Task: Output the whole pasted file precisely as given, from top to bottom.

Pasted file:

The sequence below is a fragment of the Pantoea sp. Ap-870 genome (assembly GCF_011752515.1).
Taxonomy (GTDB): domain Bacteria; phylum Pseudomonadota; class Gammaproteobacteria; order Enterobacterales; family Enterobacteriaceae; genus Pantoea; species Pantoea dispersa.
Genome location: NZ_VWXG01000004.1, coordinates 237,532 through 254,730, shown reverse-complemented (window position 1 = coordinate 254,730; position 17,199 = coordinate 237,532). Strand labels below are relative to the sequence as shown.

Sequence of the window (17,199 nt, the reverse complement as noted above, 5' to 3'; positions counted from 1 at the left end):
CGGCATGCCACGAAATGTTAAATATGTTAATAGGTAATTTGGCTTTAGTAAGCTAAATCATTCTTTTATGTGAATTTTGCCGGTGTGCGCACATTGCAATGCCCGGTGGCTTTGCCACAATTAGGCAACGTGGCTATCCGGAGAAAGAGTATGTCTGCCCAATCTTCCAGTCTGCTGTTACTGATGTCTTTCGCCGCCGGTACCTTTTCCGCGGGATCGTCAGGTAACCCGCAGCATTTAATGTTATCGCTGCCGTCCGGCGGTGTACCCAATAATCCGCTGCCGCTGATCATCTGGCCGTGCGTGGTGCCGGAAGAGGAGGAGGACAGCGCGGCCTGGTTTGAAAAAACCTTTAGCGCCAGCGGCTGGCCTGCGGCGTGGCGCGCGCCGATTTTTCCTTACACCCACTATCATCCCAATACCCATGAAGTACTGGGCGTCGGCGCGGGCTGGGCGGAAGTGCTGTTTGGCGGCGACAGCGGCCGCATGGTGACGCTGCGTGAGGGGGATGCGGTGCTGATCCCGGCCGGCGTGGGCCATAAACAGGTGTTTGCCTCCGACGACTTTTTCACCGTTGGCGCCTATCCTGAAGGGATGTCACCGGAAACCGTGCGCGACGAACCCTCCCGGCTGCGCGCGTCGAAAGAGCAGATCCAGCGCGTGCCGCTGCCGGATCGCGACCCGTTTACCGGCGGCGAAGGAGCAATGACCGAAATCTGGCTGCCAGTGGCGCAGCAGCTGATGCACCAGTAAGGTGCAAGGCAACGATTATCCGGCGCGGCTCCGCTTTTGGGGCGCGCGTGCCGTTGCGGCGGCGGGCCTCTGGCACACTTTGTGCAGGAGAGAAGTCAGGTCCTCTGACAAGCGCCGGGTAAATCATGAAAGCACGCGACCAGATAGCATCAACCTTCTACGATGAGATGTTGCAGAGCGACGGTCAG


The sequence below is a fragment of the Pantoea sp. Ap-870 genome (assembly GCF_011752515.1).
Taxonomy (GTDB): domain Bacteria; phylum Pseudomonadota; class Gammaproteobacteria; order Enterobacterales; family Enterobacteriaceae; genus Pantoea; species Pantoea dispersa.
Genome location: NZ_VWXG01000004.1, coordinates 237,532 through 254,730, shown reverse-complemented (window position 1 = coordinate 254,730; position 17,199 = coordinate 237,532). Strand labels below are relative to the sequence as shown.

Sequence of the window (17,199 nt, the reverse complement as noted above, 5' to 3'; positions counted from 1 at the left end):
CGGCATGCCACGAAATGTTAAATATGTTAATAGGTAATTTGGCTTTAGTAAGCTAAATCATTCTTTTATGTGAATTTTGCCGGTGTGCGCACATTGCAATGCCCGGTGGCTTTGCCACAATTAGGCAACGTGGCTATCCGGAGAAAGAGTATGTCTGCCCAATCTTCCAGTCTGCTGTTACTGATGTCTTTCGCCGCCGGTACCTTTTCCGCGGGATCGTCAGGTAACCCGCAGCATTTAATGTTATCGCTGCCGTCCGGCGGTGTACCCAATAATCCGCTGCCGCTGATCATCTGGCCGTGCGTGGTGCCGGAAGAGGAGGAGGACAGCGCGGCCTGGTTTGAAAAAACCTTTAGCGCCAGCGGCTGGCCTGCGGCGTGGCGCGCGCCGATTTTTCCTTACACCCACTATCATCCCAATACCCATGAAGTACTGGGCGTCGGCGCGGGCTGGGCGGAAGTGCTGTTTGGCGGCGACAGCGGCCGCATGGTGACGCTGCGTGAGGGGGATGCGGTGCTGATCCCGGCCGGCGTGGGCCATAAACAGGTGTTTGCCTCCGACGACTTTTTCACCGTTGGCGCCTATCCTGAAGGGATGTCACCGGAAACCGTGCGCGACGAACCCTCCCGGCTGCGCGCGTCGAAAGAGCAGATCCAGCGCGTGCCGCTGCCGGATCGCGACCCGTTTACCGGCGGCGAAGGAGCAATGACCGAAATCTGGCTGCCAGTGGCGCAGCAGCTGATGCACCAGTAAGGTGCAAGGCAACGATTATCCGGCGCGGCTCCGCTTTTGGGGCGCGCGTGCCGTTGCGGCGGCGGGCCTCTGGCACACTTTGTGCAGGAGAGAAGTCAGGTCCTCTGACAAGCGCCGGGTAAATCATGAAAGCACGCGACCAGATAGCATCAACCTTCTACGATGAGATGTTGCAGAGCGACGGTCAG